It doesn’t happen right away. You have your baby and adapt to your new life in the city: lugging strollers on subways, feeding and changing anywhere you can, running around to playdates and classes--all while exploring this awesome city with your little one in tow.

But, then things start to change. Maybe it’s all of the running around or the second child, (or in our case the third child) that pushes you over the edge. Things are wonderful and amazing, but also so hard. You think about space and convenience. Before you know it, you are researching the suburbs, figuring out these other towns that are near-ish to NYC, learning about new schools. And then it’s done. You moved to the burbs!


As born and raised New Yorker, I never imagined that I would live in the suburbs. It wasn’t really part of my childhood, except for a few summers at sleepaway camp and visits to see family every now and again. Childhood was playing on stoops, in local parks, and hopping on the train whenever we wanted to get anywhere.

When I first had my daughter, there really wasn’t any talk about leaving. I adapted in this new terrain as a mother, and I loved rediscovering NYC through her eyes. When I had my second daughter we moved to a new space: a 3-bedroom apartment, which was a major score in our Brooklyn life. The girls shared a room and we adapted again.

But soon things started to change. With our third baby, everything just got really hard. I found myself constantly running from different classes to different schools, shuffling and lugging. All of those things at home we once overlooked--like no dishwasher and or washer/dryer--was becoming a burden. I struggled to keep up with the day-to-day, even with a work-from-home schedule. That is motherhood, I suppose, but there had to be an easier way.

We thought about moving within our neighborhood, but it was shocking how quickly the rents had risen since we arrived. Plus, we were starting to think more about the future for the girls. Did we want to stay in Brooklyn forever? I wasn’t so sure anymore.

The more and more that we thought about it, the more I realized that Brooklyn life wasn’t for us anymore. And while we were nervous to leave our community and the life that we had grown to love, it was time for something new.

For us, the suburbs was a no-man’s land. I knew a few people that had made the move, but I no idea where to go or even where to start. We only knew we needed a location that was close to the train to make commuting easy. We didn’t have a specific timeline for when (or if) we would move. Then one day my husband saw a listing in Westchester, so we loaded the girls and went.

I fell in love. It wasn’t a huge house or anything fancy, but it was just what we needed. There was space, a backyard and front yard, storage, a play area for the girls and an office for me. There was a dishwasher and a washing machine. After some contemplation and some quick research on the town and the school district, we decided to go for it. A few days later, we embarked on this new adventure together.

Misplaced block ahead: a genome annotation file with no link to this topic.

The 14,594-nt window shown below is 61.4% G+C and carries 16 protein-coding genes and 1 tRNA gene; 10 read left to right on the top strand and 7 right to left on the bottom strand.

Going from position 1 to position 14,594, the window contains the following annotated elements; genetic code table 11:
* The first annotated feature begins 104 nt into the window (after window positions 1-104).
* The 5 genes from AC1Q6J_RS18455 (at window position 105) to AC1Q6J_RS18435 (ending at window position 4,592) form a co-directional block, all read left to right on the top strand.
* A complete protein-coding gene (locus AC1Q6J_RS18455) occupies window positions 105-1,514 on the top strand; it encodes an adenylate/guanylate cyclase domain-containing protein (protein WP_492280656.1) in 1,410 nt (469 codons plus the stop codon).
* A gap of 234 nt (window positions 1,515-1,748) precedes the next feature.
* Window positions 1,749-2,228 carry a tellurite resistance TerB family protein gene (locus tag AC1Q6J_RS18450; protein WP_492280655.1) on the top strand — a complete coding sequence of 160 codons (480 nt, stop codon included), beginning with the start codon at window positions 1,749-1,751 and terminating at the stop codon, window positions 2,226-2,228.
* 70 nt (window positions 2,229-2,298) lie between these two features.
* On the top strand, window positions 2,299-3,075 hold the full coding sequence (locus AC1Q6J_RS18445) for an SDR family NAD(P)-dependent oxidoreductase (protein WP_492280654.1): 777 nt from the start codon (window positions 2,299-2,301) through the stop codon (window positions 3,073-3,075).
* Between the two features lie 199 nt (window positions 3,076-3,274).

It’s been just a few months, and I don’t know why we didn’t do this sooner. The community has been incredibly welcoming, and the girls have made friends and quickly adapted. Our house is also close to the town that I can walk to the train, local stores and library. I love having a quiet space during the day and being surrounded by trees and nature. Having been in the city my whole life, these pleasures feel luxurious.

The day-to-day with 3 kids is still crazy and busy, but I feel like a huge weight has been lifted from my shoulders. It’s amazing to see the freedom that the girls have now. They both are constantly telling me how much they love living here. The transition has been harder on me. Since it’s more of a driving culture, I have found it harder to find moms to connect with, which is a little reminiscent of the feelings of being a first-time mom.

Do I miss Brooklyn? Yes, of course. But we have it nearby and it will always be a place that is close to all of our hearts.

Finding the right suburb is challenging and incredibly scary. You have to be ready--both mentally and emotionally--to embark on this exciting change. The best thing is to do your research, visit the towns and learn about the schools. Feel free to ask me any questions in the comments section!

Back when my husband and I were creating our wedding registry, it was a fun, low-pressure opportunity to select some new dishes and linens. After all, I knew a thing or two about stocking my home and making the "wrong decision" with thread count was the only thing that posed any risk to my sleep at night.

Fast-forward a few years to when I created a baby registry before the birth of my first child—and I found the experience to have a much steeper learning curve. Unlike those sheets, it felt like a bad swaddle or bassinet selection would be catastrophic. Unsure of what to expect from motherhood or my baby, I leaned heavily on advice from friends who already ventured into parenthood. (Starting with their reminders to take deep breaths!)


Now a mom of three little ones under the age of four, I'm happy to be in a position to pass along some baby registry wisdom.

Go shopping with a veteran parent

As first-time parents, my husband and I barely knew the difference between a bouncer and a swing, let alone what specific features we would want. So when a mom friend recommended we head to Walmart to build my registry together—because she found them to carry the trendy brands she loved AND make registering a breeze during her pregnancy—I leapt at the chance.

By walking through the aisles together and actually getting to see the products, I was much more confident in my registry selections. Thanks to that quick, in-store tutorial from my friend, I understood exactly how to match a perfect infant car seat with an extra base and stroller—which is something I would have been clueless about on my own.

Include items at a variety of price points

When it comes down to it, a registry is really a wish list. So, while I had a personal budget for a stroller if it had to come out of my own pocket, this was an opportunity for me to ask for the stroller of my dreams. And, wouldn't you know it? A few family members went in on it together, which made a bigger price tag much more manageable.